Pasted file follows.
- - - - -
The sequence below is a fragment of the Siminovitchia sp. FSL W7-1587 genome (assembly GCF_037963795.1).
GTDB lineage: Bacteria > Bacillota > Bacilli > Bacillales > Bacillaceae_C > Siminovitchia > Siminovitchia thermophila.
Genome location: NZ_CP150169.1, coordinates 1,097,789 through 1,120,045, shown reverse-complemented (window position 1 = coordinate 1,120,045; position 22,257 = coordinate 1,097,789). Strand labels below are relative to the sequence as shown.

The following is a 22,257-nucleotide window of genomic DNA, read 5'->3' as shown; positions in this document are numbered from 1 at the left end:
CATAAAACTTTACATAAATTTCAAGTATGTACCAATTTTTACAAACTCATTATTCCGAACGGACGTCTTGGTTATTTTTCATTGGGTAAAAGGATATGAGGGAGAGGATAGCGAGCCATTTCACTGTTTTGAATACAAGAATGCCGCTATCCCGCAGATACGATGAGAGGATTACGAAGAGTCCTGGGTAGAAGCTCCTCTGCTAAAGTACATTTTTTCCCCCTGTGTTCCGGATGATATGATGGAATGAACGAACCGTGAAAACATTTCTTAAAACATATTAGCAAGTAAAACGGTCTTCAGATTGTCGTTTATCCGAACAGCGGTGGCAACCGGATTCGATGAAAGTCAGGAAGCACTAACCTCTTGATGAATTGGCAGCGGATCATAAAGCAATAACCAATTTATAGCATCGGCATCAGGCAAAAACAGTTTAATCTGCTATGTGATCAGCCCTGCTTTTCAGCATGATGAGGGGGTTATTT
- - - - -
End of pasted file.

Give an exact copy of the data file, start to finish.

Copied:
The sequence below is a fragment of the Siminovitchia sp. FSL W7-1587 genome (assembly GCF_037963795.1).
GTDB lineage: Bacteria > Bacillota > Bacilli > Bacillales > Bacillaceae_C > Siminovitchia > Siminovitchia thermophila.
Genome location: NZ_CP150169.1, coordinates 1,097,789 through 1,120,045, shown reverse-complemented (window position 1 = coordinate 1,120,045; position 22,257 = coordinate 1,097,789). Strand labels below are relative to the sequence as shown.

The following is a 22,257-nucleotide window of genomic DNA, read 5'->3' as shown; positions in this document are numbered from 1 at the left end:
CATAAAACTTTACATAAATTTCAAGTATGTACCAATTTTTACAAACTCATTATTCCGAACGGACGTCTTGGTTATTTTTCATTGGGTAAAAGGATATGAGGGAGAGGATAGCGAGCCATTTCACTGTTTTGAATACAAGAATGCCGCTATCCCGCAGATACGATGAGAGGATTACGAAGAGTCCTGGGTAGAAGCTCCTCTGCTAAAGTACATTTTTTCCCCCTGTGTTCCGGATGATATGATGGAATGAACGAACCGTGAAAACATTTCTTAAAACATATTAGCAAGTAAAACGGTCTTCAGATTGTCGTTTATCCGAACAGCGGTGGCAACCGGATTCGATGAAAGTCAGGAAGCACTAACCTCTTGATGAATTGGCAGCGGATCATAAAGCAATAACCAATTTATAGCATCGGCATCAGGCAAAAACAGTTTAATCTGCTATGTGATCAGCCCTGCTTTTCAGCATGATGAGGGGGTTATTT